When considering the need of in-home care or services outside the home the emotional impact must be considered. It is difficult to ask for help. At some defining moment, in home assistance is needed. That moment differs for each of us. In cases of persons diagnosed with Alzheimer ‘s disease it may be when a loved one wanders or has behaviors. For a person with Multiple Sclerosis, physical changes in the body may require the need for homecare services such as bathing and dressing. A caregiver may develop his or her own health problem.
Caregivers have difficulty talking about assistance due to perceptions of being able to balance it all. Caregivers may experience a need to justify choices to family members, friends, and coworkers. The choices may bring forth feelings of denial, guilt, and even anger, in both the caregiver and those around them. Second guessing decisions are natural as there will be emotional ups and downs regarding if the right decision was made. Remember, caregivers are making decisions based on caring for themselves, the loved one, and what is best for both.
Grief or loss is often experienced as the need for assistance with care requires the need for in-home care. The loss of autonomy is experienced by both the caregiver and those cared for. Feelings of anger at self, the person needing care, and the illness/disease are part of the grief process. While the feelings are a normal reaction, caregivers may feel ashamed about negative thoughts or feelings towards the person in need of care.
A sense of violation to self, loved one, privacy and home is expected as services are provided in the home. These are emotions caregivers feel at some point during care. The frequency, intensity, duration, and type of emotion, although individualized, is not uncommon.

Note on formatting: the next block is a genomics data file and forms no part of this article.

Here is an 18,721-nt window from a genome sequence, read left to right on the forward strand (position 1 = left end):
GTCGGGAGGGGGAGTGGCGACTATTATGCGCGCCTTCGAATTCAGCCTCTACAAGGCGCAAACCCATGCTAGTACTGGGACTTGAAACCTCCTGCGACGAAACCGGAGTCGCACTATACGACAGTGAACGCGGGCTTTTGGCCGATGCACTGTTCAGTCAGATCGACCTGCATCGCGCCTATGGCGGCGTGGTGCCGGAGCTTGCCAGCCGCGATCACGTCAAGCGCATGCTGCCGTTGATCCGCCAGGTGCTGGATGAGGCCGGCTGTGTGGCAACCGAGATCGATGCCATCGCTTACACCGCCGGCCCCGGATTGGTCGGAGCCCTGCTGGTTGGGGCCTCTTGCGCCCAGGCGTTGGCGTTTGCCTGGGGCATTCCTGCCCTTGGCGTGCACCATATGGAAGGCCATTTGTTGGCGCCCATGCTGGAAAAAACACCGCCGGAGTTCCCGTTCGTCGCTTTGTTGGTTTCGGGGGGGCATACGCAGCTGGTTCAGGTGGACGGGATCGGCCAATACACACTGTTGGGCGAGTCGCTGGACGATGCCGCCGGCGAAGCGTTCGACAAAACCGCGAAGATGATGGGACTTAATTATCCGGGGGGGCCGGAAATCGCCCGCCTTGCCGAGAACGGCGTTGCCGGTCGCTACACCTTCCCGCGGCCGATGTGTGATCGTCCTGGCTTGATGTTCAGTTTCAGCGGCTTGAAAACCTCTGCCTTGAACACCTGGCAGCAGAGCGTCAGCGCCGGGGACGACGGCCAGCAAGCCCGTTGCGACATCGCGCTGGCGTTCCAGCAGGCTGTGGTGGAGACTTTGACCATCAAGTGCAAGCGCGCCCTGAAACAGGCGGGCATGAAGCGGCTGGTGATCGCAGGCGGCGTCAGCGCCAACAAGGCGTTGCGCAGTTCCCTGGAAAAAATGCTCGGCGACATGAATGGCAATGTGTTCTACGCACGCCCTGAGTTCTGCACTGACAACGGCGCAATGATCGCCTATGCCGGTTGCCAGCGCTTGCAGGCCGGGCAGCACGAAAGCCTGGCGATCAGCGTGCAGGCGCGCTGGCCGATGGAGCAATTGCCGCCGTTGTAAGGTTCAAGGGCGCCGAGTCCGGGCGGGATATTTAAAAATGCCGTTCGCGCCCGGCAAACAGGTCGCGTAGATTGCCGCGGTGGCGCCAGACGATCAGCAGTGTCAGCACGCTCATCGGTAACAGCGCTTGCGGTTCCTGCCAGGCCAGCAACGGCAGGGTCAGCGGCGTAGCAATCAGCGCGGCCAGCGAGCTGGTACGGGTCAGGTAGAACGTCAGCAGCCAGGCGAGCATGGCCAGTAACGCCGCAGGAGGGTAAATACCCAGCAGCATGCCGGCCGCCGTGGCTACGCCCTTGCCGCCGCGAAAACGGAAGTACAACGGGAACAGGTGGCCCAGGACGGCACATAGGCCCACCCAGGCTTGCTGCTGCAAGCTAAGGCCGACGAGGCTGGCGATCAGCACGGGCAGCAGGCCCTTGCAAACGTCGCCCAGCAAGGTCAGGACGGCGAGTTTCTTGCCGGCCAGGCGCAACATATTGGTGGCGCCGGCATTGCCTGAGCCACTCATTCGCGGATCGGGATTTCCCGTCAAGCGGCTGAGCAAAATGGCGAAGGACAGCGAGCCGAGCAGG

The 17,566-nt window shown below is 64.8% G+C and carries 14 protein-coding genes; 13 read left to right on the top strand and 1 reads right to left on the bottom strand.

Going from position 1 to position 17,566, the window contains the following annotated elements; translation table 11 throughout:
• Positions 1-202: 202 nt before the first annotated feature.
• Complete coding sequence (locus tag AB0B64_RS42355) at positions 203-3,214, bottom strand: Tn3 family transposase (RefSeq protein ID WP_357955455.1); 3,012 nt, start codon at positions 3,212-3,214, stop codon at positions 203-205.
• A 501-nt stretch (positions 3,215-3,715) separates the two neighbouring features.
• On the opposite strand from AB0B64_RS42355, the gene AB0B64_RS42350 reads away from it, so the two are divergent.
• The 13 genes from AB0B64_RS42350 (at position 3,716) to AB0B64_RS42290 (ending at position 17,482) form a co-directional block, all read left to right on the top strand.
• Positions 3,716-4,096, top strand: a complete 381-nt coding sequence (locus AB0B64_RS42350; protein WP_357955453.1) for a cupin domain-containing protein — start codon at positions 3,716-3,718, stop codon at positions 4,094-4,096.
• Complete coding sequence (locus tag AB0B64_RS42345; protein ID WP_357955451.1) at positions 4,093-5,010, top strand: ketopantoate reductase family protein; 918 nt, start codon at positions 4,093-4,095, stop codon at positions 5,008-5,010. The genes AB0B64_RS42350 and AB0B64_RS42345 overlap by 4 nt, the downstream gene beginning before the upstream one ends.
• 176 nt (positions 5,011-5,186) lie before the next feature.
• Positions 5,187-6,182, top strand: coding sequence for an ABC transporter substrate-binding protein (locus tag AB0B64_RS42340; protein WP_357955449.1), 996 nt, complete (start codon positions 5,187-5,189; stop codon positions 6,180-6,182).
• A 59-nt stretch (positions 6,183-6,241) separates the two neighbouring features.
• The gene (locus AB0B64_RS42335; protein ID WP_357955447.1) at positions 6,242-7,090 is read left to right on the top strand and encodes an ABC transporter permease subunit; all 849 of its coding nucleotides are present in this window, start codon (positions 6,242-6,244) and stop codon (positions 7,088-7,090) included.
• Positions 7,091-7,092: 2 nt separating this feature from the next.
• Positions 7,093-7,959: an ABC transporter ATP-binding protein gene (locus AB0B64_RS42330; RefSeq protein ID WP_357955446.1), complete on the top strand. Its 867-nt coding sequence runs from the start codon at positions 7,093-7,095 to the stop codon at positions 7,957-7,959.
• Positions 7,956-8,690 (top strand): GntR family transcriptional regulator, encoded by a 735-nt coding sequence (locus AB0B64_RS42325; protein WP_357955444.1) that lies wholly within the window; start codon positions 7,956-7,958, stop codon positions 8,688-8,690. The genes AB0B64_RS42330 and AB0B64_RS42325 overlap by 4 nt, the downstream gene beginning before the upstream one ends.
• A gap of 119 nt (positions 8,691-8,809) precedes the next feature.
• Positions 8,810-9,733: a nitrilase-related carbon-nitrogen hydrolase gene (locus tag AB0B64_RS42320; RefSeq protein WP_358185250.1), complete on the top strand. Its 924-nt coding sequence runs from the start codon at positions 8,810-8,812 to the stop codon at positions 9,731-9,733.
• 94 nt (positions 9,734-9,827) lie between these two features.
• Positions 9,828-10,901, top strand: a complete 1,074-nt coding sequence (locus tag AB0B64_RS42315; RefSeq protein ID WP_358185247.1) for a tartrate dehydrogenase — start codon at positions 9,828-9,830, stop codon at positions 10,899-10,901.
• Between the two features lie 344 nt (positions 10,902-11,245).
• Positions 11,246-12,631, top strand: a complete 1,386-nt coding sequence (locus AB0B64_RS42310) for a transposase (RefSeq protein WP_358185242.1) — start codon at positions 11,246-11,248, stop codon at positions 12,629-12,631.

Services not mentioned previously can include in or out-of home respite. Respite can be used for caregivers to have time at home, recuperate from an illness, or attend special events. Costs vary by region and by payor source. Please contact local agencies to obtain respite information.
The services outlined in this article can vary in cost from private pay to Medicaid. Rates are based on the services needed. Private pay is straightforward as services are paid for out-of-pocket. Grants, although extremely rare, can be sought for a one-time service. Medicaid can also be used for services if eligibility requirements are met. Medicaid criteria vary by state, by type, and by for which community resources the coverage pays. Medicare covers hospital and short-term services such as short-term rehabilitation in a skilled nursing facility. Family and friends can be a source of emotional, physical and financial support.
This article discussed care giving through a variety of aspects including perception, role, levels of care, and financial resources. The role of a caregiver can be extremely rewarding to self and the person for whom care is being given. What is most important to remember is that caregivers recognize services available to them and the importance of self-care.
www.eldercare.gov – Department of Health and Human Services
- Search local service organizations
- Search the Aging Network
- Disease specific groups
- Caregiver Groups
- Local Area agencies can assist such as Offices for the Aging and Social Services
- www.caregiver.com – a source for caregivers including a magazine, newsletter, and resources
- www.caregiver.org – Family Caregiver Alliance: National Center on Caregiving
- www.hhs.gov – U.S. Department of Health and Human Services – choose a topic
- www.aarp.org – American Association of Retired Persons – can choose topics from legal, health, family etc.